U.S. fourth-quarter growth is likely to be revised higher after services industry data on Wednesday suggested a much stronger pace of consumer spending than the government had previously assumed, according to economists.
The government last month slashed its gross domestic product estimate for the October-December quarter to a 2.4 percent annual pace from a previously reported 3.2 percent rate.
JPMorgan and forecasting firm Macroeconomic Advisers said the quarterly services survey, from which the government’s estimates for services consumption is derived, showed a much more robust pace of consumer spending in the fourth quarter than the government’s estimated 2.6 percent rate.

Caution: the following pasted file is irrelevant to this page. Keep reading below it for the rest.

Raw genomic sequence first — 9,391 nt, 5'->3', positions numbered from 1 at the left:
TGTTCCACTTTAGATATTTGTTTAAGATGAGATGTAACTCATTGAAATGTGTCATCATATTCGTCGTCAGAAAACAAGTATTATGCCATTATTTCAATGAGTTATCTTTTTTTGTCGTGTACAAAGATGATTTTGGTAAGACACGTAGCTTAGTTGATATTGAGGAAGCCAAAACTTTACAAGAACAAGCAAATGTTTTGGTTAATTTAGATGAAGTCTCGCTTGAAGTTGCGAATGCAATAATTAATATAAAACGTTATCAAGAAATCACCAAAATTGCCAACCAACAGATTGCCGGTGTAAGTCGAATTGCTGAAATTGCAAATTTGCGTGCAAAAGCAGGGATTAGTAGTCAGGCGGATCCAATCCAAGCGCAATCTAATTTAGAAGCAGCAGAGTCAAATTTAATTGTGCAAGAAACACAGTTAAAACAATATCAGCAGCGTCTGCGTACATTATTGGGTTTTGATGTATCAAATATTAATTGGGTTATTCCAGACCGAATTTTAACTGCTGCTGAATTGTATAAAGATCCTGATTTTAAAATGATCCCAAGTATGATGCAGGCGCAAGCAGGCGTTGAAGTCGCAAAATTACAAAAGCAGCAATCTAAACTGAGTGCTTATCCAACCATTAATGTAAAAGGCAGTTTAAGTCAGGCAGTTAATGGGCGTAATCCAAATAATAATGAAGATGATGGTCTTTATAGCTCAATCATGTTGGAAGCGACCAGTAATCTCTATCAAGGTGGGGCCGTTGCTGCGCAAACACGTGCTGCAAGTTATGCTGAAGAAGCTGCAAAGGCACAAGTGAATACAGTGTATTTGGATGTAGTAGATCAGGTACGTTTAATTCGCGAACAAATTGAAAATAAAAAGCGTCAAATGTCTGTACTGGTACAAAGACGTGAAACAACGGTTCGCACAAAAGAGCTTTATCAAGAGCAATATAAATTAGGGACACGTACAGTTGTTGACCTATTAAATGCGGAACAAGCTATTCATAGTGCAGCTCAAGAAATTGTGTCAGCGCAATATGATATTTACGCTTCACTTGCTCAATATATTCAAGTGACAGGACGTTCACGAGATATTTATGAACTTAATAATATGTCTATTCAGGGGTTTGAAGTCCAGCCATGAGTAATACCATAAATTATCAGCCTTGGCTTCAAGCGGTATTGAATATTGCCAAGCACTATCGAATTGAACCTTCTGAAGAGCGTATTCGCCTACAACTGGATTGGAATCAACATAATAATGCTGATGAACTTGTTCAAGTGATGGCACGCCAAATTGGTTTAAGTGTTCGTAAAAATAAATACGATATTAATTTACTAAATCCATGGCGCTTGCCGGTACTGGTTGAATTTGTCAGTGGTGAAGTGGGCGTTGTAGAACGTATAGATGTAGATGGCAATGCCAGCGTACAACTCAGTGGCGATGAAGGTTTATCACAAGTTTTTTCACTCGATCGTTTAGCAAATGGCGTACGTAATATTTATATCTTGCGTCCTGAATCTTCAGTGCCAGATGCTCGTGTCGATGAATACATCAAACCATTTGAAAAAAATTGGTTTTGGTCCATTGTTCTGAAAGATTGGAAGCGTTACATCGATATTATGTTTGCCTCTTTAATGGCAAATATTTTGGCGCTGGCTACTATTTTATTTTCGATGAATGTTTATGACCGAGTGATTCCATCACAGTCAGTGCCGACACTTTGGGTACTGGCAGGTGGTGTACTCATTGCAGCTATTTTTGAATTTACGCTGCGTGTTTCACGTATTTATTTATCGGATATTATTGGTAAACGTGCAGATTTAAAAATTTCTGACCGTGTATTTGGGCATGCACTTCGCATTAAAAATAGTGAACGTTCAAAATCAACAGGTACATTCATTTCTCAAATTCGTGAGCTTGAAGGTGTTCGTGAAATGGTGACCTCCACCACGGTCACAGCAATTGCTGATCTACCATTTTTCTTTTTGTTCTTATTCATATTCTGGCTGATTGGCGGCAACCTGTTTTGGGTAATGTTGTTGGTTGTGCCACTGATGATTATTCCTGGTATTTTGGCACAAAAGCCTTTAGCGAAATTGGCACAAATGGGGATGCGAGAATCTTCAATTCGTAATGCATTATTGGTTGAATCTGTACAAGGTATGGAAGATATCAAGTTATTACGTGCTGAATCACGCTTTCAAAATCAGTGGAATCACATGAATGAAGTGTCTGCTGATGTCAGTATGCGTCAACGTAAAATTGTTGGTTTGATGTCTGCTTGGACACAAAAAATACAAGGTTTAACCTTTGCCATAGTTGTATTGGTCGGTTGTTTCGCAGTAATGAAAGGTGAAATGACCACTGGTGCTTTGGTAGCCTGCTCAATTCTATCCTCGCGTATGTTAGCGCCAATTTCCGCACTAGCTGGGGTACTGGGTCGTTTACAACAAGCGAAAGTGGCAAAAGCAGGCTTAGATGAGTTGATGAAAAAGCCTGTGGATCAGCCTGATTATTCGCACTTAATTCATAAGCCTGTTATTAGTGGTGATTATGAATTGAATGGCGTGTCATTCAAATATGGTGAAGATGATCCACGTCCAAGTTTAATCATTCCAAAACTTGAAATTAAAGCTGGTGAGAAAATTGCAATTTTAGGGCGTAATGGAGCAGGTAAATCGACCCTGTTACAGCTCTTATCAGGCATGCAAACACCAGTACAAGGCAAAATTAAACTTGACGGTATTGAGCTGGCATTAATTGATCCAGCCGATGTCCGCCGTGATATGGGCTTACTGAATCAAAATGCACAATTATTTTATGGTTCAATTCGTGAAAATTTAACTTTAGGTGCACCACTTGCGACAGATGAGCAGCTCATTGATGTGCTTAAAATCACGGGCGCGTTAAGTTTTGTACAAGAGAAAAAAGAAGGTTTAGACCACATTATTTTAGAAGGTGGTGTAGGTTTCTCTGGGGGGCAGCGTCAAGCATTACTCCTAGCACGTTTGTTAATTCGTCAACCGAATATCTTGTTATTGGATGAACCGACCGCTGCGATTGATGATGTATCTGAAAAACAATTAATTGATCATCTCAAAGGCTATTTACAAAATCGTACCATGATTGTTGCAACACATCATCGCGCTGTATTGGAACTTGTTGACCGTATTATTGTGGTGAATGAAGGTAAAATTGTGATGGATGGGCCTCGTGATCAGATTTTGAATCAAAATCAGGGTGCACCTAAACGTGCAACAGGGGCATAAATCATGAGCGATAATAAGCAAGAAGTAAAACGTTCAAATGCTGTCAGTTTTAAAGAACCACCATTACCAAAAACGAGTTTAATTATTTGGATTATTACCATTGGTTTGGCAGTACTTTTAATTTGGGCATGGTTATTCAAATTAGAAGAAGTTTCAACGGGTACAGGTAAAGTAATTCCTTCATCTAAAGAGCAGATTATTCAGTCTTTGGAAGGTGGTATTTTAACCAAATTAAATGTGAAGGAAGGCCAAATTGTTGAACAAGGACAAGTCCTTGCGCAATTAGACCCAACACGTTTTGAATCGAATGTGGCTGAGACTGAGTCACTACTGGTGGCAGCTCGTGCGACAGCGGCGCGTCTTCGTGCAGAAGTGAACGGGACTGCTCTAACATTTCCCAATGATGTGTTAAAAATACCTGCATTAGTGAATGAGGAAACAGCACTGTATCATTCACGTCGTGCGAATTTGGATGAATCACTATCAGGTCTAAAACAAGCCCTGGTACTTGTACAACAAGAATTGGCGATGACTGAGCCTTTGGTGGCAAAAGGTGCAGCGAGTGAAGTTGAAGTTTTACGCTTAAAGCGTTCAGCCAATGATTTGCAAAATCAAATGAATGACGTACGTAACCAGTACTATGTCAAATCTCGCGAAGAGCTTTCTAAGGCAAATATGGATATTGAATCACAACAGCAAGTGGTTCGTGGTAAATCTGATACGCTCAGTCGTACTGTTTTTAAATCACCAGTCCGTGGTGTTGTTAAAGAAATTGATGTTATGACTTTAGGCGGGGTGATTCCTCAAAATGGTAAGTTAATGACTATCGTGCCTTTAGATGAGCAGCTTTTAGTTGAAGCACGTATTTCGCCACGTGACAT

“We now believe real consumption increased 3.4 percent,” said Silver in a research note. “We are raising our tracking estimate of fourth quarter real GDP growth to 3.0 percent.”
Macroeconomic Advisers raised its tracking estimate of fourth-quarter GDP growth by five-tenths of a percentage point to 2.9 percent.
“Key components of the quarterly services survey were above the government’s assumption, with the largest positive surprise at non-profit hospitals,” said Ben Herzon, a senior economist at Macroeconomic Advisers in St. Louis.
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